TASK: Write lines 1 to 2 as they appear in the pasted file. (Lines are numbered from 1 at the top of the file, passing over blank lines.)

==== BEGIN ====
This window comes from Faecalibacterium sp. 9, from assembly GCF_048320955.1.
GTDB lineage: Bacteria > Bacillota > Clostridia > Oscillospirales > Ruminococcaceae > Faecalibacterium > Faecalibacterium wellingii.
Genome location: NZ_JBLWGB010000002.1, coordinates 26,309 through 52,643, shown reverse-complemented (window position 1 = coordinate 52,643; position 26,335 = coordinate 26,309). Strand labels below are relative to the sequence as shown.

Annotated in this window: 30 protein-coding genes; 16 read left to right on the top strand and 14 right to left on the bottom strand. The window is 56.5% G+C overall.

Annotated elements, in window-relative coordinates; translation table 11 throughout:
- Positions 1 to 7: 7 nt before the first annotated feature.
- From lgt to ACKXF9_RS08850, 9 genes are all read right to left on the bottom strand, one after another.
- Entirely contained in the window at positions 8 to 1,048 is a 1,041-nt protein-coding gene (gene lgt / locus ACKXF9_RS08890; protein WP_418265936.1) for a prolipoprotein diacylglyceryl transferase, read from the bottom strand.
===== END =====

This window comes from Faecalibacterium sp. 9, from assembly GCF_048320955.1.
GTDB lineage: Bacteria > Bacillota > Clostridia > Oscillospirales > Ruminococcaceae > Faecalibacterium > Faecalibacterium wellingii.